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To properly assess password strength, I have been trying to research what the fastest known password cracking rig is in hashes per second.

HashCat claims that their software is the world's fastest, and the current version is v6.2.5. I also found a Blog report which claimed that there is a password cracker, which is an 8-GPU rig able to crack an MD5 hashed 8 character password in 4 hours using the brute force method.

I looked into the claim and found that the author was referring to a Sagitta Brutalis 1080 (PN S3480-GTX-1080-2697-128) fitted with 8x Nvidia GTX 1080 Founders Edition graphics cards and using Hashcat v3.00-beta-145-g069634a, plus Nvidia driver 367.18.

Looking at the benchmarks of the rig it can crack a password hashed at

  • MD4 in 350.8 GH/s
  • MD5 in 200.3 GH/s
  • SHA1 in 68771.0 MH/s
  • SHA256 in 23012.1 MH/s

Using these figures, and the helpful answer to How many possible combinations in 8 character password? I put together a PHP calculator.

With a stipulation that the password can be typed with a standard UK keyboard without alt + number combinations, and you use at least

  • 1 uppercase letter,
  • 1 lowercase letter,
  • 1 number, and
  • 1 special character (punctuation or symbol)

An 8 character length password would take:

  • 2 hours, 24 minutes in MD4
  • 4 hours, 12 minutes in MD5
  • 12 hours, 13 minutes in SHA1
  • 1 day, 13 hours in SHA256

Adding just 1 more character increases the time immensely. A 9 character length password would take:

  • 1 week, 4 days in MD4
  • 2 weeks, 5 days in MD5
  • 1 month, 4 weeks in SHA1
  • 5 months, 2 weeks SHA256

Looking at the history of the benchmarks provided, although the page was last active 5 months ago, the benchmarks were put together Jun 6, 2016 and

  • as previously mentioned, HashCat has been updated since then — what speed difference did these updates provide?
  • there are far faster Nvidia GPUs available now (e.g. RTX-3090 is 121% faster) — does that mean I can multiply the GH/s and MH/s speeds by 2.21 at a minimum (dividing the timings by 2.21)?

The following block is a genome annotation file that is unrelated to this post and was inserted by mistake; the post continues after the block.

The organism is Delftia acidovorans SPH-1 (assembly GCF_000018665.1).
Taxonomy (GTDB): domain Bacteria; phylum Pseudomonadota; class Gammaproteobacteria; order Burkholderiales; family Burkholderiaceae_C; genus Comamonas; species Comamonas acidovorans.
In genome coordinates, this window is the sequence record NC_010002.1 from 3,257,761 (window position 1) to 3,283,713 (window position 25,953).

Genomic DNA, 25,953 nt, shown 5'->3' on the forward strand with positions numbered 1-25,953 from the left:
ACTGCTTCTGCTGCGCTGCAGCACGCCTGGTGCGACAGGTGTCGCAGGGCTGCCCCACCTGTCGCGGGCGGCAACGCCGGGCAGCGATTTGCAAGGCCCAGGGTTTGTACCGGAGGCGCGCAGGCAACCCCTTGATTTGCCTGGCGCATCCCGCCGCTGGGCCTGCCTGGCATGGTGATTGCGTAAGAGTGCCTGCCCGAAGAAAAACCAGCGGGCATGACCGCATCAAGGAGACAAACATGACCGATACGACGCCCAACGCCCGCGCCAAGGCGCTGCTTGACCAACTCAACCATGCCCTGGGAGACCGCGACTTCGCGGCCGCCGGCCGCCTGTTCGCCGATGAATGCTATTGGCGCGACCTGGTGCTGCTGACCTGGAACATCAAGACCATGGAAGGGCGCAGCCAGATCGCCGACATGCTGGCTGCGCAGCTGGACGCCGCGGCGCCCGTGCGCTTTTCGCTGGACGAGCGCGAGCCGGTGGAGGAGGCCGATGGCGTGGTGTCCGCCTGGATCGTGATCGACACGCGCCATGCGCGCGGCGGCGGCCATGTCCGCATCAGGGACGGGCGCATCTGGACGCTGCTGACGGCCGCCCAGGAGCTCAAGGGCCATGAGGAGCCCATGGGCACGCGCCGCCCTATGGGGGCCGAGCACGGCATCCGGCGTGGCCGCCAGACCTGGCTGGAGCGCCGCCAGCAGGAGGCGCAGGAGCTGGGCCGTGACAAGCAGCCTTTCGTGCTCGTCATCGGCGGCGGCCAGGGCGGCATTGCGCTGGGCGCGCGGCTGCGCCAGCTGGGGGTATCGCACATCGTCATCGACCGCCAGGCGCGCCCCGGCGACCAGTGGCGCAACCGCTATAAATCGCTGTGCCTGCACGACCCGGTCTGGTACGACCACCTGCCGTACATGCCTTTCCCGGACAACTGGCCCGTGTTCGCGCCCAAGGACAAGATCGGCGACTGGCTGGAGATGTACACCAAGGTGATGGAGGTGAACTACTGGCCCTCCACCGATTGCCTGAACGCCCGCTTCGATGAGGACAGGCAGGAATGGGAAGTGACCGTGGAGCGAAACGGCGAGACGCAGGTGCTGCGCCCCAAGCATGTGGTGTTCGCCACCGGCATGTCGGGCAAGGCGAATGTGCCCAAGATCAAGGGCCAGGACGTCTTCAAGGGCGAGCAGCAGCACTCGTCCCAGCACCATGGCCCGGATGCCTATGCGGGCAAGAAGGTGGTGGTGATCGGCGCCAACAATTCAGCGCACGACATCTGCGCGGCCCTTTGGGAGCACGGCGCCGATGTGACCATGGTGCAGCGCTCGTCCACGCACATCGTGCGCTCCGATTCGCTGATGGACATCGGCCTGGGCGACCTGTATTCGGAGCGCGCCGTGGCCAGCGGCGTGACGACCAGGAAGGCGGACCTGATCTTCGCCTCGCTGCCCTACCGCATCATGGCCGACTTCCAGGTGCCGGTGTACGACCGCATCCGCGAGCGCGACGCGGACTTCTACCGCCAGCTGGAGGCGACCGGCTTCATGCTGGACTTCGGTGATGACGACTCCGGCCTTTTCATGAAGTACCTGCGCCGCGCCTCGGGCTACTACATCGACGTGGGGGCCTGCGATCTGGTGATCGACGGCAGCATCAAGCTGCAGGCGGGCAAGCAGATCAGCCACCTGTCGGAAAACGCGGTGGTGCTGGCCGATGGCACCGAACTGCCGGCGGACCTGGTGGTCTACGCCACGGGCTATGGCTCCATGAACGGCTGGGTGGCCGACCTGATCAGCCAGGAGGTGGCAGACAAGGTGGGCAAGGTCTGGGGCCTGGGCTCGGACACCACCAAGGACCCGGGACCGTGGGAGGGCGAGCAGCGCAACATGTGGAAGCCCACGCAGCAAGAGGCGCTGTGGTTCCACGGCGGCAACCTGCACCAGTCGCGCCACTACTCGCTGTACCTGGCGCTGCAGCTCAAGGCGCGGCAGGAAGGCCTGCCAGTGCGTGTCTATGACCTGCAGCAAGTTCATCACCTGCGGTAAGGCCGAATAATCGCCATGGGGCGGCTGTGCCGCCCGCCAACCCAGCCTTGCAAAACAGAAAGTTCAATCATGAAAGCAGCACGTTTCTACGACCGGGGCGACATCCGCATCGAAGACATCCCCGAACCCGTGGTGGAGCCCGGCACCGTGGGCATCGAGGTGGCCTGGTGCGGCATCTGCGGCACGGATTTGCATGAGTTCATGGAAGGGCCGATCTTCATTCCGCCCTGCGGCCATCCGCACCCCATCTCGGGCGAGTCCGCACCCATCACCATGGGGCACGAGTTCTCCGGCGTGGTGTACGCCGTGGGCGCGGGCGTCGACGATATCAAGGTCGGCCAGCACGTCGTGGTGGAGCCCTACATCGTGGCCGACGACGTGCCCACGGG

So, what is the fastest known password cracking rig in hashes per second.

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    I don't have the answer to your question, but note that cryptocurrency mining rigs are basically the same hardware as password hash cracking rigs, running only very slightly different software, and do get significantly faster than 8 GPUs. Plus you can easily parallelize this kind of search across an arbitrary number of systems such as AWS or Azure VMs with GPUs, any one of which will be slower than a dedicated rig but which can divide-and-conquer the problem to nigh-arbitrary levels.
    – CBHacking
    Feb 23, 2022 at 12:48
  • Hmmm, interesting point @CBHacking - So could I be looking at an impossible to answer question here? Feb 23, 2022 at 12:51
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    Also, this way of thinking about the requirement is flawed. If your passwords are actually totally random, then the restrictions actually reduce entropy. However, nobody uses totally random passwords, and they mostly use ordinary words, names, or dates, capitalize the first letter, and use a "1337" substitution or two (in worst case, append a number/symbol, usually 1 or !) to get past the restrictions, so the question of "how long does it take to brute force the entire search space" is irrelevant; the extremely vast majority of passwords are from a pool of less than a million.
    – CBHacking
    Feb 23, 2022 at 12:52